Frustrations can come in many forms from inside or triggered by the outside. For example, not being true to who you are and forcing yourself to be the leader you “ought to be”. We can also be frustrated by colleagues who aren’t making the progress we feel they should.

Q: What am I resisting in my leadership?

Q: What frustrates me in (my) leadership?

Q: How can this energy be put to better use?

Q: How might I stop seeing frustrations and start seeing opportunities?

Tom’s Reflections on These Questions

Frustrations are very personal. My experience of them is that they are a manifestation of how I am rejecting the world. How I want the world to be somehow different.

As a leader, this means wanting those we work with to be somehow more productive, timely, curious, responsive or whatever attribute we hold dear.

Frustrations are also a gift in that they are telling us where we are too certain of the world, where we are perhaps taking it too seriously. The question then is “What am I not seeing that others are seeing?

I have certainly had a series of situations where I felt a project called for a higher level of energy and urgency and the team members clearly felt differently. This allowed to reflect on all aspects of my leadership including:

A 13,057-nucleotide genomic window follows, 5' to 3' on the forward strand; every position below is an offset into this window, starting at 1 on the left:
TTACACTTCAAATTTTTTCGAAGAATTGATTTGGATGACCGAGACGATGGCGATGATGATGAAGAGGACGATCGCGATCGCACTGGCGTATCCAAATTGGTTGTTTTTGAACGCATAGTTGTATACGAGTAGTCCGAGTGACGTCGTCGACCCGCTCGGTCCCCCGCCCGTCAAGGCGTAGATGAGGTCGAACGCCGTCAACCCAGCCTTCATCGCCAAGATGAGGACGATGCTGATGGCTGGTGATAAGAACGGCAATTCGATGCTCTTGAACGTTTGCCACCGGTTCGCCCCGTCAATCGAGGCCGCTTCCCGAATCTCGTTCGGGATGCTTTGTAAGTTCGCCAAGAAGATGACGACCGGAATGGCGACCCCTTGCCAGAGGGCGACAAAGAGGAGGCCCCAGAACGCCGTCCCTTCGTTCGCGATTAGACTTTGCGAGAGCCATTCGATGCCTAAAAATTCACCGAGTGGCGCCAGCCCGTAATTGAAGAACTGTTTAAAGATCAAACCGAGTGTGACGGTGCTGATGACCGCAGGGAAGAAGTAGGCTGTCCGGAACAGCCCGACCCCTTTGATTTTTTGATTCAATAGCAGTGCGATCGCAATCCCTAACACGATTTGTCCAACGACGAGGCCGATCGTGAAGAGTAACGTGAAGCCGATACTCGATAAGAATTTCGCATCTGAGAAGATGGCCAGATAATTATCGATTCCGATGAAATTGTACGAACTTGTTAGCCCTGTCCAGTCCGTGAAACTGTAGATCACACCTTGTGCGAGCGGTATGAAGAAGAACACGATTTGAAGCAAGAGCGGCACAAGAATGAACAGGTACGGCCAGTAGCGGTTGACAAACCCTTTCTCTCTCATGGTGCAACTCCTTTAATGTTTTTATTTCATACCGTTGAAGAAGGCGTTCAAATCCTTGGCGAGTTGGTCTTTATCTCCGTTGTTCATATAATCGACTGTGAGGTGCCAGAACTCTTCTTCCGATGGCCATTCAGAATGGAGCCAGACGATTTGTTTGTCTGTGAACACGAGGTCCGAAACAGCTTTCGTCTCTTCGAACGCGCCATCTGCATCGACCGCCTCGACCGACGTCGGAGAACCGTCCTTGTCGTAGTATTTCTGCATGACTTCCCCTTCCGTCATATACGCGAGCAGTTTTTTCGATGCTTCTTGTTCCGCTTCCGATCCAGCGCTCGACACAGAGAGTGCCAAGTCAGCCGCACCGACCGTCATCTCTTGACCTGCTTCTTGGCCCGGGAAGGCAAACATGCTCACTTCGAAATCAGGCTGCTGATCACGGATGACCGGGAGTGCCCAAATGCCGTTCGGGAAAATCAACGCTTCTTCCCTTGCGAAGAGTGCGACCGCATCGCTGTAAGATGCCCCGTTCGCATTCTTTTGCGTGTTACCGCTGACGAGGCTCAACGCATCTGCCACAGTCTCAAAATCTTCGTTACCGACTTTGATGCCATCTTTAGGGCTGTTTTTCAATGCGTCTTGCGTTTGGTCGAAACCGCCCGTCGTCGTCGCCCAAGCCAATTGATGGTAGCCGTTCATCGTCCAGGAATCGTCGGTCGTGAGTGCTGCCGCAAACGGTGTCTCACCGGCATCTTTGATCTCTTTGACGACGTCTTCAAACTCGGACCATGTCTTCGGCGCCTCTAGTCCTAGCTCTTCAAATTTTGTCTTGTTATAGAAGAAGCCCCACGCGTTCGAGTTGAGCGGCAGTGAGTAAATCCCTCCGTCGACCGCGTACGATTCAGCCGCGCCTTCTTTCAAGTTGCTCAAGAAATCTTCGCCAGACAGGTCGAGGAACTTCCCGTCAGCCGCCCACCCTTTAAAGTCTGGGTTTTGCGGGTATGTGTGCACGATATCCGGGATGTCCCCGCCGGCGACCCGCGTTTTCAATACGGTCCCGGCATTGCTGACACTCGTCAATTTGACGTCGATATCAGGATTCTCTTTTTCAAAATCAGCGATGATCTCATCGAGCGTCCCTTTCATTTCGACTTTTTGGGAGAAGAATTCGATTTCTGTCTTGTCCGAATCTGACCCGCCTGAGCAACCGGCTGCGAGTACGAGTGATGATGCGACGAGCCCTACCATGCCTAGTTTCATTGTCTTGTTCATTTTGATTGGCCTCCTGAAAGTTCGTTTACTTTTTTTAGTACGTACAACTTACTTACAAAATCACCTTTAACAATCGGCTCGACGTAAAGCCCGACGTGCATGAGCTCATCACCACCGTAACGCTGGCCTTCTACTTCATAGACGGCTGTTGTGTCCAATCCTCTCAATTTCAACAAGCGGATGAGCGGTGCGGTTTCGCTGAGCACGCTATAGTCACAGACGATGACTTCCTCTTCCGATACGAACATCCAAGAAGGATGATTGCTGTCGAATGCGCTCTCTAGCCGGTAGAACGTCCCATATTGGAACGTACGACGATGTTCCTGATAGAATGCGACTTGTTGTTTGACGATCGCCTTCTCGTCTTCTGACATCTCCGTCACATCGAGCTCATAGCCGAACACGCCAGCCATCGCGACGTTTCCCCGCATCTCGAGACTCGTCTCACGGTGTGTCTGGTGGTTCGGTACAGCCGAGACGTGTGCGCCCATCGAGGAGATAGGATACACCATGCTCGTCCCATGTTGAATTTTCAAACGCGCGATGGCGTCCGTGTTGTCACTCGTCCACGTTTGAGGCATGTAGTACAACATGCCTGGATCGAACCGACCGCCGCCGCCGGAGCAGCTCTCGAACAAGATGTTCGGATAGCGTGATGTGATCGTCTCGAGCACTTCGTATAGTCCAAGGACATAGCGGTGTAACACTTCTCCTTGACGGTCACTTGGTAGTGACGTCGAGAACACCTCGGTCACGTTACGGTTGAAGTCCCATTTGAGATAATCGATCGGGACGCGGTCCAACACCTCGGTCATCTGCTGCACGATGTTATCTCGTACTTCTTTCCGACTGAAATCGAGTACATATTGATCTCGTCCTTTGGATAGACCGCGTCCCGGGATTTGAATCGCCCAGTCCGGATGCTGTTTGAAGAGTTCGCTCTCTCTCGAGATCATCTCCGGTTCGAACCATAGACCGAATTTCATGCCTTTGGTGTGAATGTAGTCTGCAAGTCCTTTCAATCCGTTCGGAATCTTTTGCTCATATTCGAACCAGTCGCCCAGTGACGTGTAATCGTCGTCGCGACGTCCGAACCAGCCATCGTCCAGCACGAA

• What is truly frustrating me?
  • What are my expectations of the team?
  • What are my expectations of myself?
  • Is the urgency truly warranted? Am I trying to get this done too quickly?
  • Am I communicating properly?
  • How might we work differently?
  • What ground rules might we agree?

I would simply suggest that frustrations are wonderful opportunities to get insights into how we see the world. That awareness opens the door to myriad possibilities.

Programme Overview

The Curious Leaders programme is designed to foster a deep sense of curiosity about who you are as a person and as a leader. It challenges you to reflect on what you can do each day to become a more effective leader. The premise is that before we can truly lead others, we first need to lead ourselves.

It thus ultimately starts with self-leadership. This is about building a practice of reflection and action whereby we become increasingly curious about how our thinking is impacting our actions. This is the first step in building a world in which curiosity shapes leadership.

In this world, leaders aren’t boxed in by traditional thinking or established playbooks. They are open to fresh ideas and diverse perspectives, fostering a culture of exploration and learning. In truth, nurturing curiosity in leadership is essential if we are to address the key challenges of the 21st century.

How Might Tom Help?

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